2.1. Against this assessee went in appeal before NFAC. NFAC confirmed the order of the ld. AO. Against this assessee is in appeal before us.

3. The above ground Nos.1, 2, 14 & 15 are general which do not require any adjudication.

4. Ground Nos.4 to 10 are with regard to sustaining addition of Rs.1,50,13,10,676/-.

4.1 The ld. A.R. submitted that the assessee has furnished the details sought for and also duly appeared before ld. AO. On going through the details, the ld. AO did not seek any further details nor expressed any adverse view about the details filed or raised any issue of contention. In the assessment order at para 3.6, the ld. AO has caused certain enquiry and collected information on 25.12.2019 from Karur Vysya Bank with a view to verify money trail related to unsecured loan. The AO is on record to say that it received only partial details. The assessee received the assessment order dt. 31.12.2019 and came to know that as against the loss of Rs. 247,23,15,045/-, the AO had made addition of Rs.150,13,10,676/- u/s 68 rws 115BBE of the Act. The details of the addition is in para 5.11 of the assessment order. The queries on all other issues has been duly accepted by the AO. The addition made u/s 68 rws 115BBE of the Act is incorrect and contrary to the evidence on record. The genesis of the addition can be traced to the show cause notice dt.16.12.2019 in para 3 of the assessment order which he extracted as hereunder:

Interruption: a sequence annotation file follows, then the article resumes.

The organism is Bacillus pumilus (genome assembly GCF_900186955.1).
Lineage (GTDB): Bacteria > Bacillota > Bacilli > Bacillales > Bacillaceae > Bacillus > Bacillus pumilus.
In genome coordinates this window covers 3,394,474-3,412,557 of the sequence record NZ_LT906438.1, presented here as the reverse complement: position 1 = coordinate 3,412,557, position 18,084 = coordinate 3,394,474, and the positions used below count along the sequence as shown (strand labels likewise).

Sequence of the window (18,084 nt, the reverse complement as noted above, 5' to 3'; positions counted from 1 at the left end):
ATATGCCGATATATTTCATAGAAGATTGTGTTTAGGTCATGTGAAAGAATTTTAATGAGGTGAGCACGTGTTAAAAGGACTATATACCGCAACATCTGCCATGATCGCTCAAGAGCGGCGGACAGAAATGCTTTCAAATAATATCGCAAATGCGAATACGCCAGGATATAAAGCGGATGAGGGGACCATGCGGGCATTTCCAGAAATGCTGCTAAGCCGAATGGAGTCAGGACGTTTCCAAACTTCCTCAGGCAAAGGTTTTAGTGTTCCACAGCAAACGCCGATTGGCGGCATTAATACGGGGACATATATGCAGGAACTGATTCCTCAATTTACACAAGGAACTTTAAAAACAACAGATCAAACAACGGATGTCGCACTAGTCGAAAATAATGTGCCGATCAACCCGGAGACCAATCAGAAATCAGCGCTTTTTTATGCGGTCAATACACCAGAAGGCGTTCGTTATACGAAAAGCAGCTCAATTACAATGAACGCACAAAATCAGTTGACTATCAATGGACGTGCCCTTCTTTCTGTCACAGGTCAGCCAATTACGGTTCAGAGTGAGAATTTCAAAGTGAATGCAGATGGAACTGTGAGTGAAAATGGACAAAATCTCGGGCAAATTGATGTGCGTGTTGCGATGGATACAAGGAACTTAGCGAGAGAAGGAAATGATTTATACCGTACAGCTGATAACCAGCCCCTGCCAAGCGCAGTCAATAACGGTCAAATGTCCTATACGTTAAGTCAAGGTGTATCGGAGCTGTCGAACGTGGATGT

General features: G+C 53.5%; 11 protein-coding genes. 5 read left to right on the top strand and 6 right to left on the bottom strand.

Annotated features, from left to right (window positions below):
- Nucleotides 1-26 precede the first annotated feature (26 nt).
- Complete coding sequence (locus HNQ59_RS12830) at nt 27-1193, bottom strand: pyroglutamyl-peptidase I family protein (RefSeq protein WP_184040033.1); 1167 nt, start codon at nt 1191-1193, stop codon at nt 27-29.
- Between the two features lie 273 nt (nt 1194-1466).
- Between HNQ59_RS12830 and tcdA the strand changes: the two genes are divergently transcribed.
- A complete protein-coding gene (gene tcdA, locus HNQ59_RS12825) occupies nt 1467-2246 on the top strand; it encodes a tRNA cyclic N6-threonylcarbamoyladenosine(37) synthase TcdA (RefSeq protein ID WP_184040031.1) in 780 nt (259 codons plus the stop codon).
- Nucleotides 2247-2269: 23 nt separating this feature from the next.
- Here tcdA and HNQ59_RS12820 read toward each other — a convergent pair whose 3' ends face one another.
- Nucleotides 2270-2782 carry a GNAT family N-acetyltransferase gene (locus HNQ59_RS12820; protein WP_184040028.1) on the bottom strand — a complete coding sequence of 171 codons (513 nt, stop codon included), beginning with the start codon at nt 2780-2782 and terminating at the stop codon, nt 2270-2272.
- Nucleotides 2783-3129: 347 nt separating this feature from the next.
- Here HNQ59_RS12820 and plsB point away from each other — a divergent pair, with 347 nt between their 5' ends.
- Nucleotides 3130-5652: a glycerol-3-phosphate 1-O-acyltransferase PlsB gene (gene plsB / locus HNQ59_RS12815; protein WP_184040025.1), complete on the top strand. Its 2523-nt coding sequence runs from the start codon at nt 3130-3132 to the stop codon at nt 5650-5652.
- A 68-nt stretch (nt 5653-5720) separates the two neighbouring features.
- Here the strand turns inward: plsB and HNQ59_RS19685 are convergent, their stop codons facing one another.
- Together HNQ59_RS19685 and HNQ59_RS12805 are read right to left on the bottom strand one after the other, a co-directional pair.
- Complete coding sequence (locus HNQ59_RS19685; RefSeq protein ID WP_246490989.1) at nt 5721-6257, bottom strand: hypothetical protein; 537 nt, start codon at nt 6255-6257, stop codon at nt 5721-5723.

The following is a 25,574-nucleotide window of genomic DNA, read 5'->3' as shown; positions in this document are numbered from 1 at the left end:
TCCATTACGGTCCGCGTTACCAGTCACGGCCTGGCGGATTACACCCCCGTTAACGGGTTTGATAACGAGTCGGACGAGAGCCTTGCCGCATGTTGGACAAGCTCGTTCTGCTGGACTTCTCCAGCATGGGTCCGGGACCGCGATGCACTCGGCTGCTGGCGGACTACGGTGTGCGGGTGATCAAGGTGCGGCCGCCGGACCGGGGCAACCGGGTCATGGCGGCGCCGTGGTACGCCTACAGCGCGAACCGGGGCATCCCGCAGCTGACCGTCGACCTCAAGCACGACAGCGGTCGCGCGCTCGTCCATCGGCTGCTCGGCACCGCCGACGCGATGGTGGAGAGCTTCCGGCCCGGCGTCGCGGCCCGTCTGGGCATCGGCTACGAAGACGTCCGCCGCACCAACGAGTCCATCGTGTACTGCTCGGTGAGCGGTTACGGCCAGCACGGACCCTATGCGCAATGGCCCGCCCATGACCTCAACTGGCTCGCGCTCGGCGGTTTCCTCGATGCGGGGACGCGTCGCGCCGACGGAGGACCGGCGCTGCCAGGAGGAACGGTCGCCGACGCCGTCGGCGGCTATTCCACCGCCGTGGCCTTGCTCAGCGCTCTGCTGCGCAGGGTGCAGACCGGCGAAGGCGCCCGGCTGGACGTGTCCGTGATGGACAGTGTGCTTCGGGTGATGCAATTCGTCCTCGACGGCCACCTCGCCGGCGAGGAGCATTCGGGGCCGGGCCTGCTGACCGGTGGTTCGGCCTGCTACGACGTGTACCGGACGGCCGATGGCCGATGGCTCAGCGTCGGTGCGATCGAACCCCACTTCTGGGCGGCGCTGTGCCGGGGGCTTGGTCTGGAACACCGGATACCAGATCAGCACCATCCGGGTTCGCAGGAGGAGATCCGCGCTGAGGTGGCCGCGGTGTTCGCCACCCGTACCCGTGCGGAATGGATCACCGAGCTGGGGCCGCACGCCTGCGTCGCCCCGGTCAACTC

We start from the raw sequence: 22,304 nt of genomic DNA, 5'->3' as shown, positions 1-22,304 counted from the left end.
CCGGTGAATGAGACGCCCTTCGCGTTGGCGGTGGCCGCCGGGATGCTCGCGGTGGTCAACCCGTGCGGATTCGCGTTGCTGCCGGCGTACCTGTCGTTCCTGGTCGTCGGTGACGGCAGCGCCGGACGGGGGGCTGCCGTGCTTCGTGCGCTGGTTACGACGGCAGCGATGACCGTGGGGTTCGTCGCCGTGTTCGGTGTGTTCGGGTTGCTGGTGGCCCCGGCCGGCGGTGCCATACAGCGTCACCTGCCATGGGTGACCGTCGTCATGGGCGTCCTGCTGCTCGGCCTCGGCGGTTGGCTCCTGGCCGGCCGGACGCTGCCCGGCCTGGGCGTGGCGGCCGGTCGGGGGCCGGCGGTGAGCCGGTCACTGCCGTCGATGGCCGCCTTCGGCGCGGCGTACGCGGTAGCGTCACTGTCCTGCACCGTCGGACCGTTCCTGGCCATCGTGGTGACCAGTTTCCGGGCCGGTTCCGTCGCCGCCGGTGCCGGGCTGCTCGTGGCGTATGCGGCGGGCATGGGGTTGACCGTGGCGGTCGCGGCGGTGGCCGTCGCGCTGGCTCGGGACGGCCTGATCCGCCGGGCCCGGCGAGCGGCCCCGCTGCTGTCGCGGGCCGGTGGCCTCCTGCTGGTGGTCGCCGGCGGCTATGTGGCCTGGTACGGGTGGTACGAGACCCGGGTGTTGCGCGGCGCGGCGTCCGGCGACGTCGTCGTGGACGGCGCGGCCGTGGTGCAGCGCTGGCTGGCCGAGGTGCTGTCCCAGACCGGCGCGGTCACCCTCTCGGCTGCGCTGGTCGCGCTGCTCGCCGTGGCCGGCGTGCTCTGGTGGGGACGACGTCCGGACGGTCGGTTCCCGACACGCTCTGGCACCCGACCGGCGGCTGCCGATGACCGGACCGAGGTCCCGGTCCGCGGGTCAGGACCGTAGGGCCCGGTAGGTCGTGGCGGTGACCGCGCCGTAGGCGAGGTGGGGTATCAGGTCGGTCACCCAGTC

“3. During the year assessee has received loan from directors/related parties. As per ITR, the lenders does not have source to lend such amount during the year. Assessee also failed to prove the source for such loan amount transaction. Hence, assessee is show caused why same shall not be taxed u/s 68 and taxed u/s 115 BBE of IT Act.”

4.2 He submitted that the respective details were filed by the assessee on 20.12.2019, which are extracted from para 5.3 of the assessment order as below:

“The details of loans from directors/related parties are as under:

Sl No

Name of the party Opening Balance Loan received Loan repaid Balance as on 31.03.2016
1 Dinesh Kumar Singhi 120,99,84,555 145,01,50,000 19,50,00,000 2,46,51,34,555
2 Snehalata Singhi 12,82,00,000 34,06,64,732 46,88,64,732
3 Singhi Holdings Private Limited 8,23,00,000 8,23,00,000
4 Singhi Finlease Private Limited 6,40,00,000 6,40,00,000

All the transactions have been transacted through banking channels by way of account payee cheques/RTGS. The copies of the ledger accounts, confirmation statements, bank statements, Income Tax returns and Financial statements are enclosed as Annexure 3. It may be seen that the above parties are having sources for advancing the loans and have been reflected in their respective Income Tax returns and assessments. There is no case to hold that there is any element of any type of adverse finding. Hence it is requested that no recourse be made to section 68 or section 115BBE of the Act. If you need any further information we are more than happy to furnish the same even at a short notice and oblige.”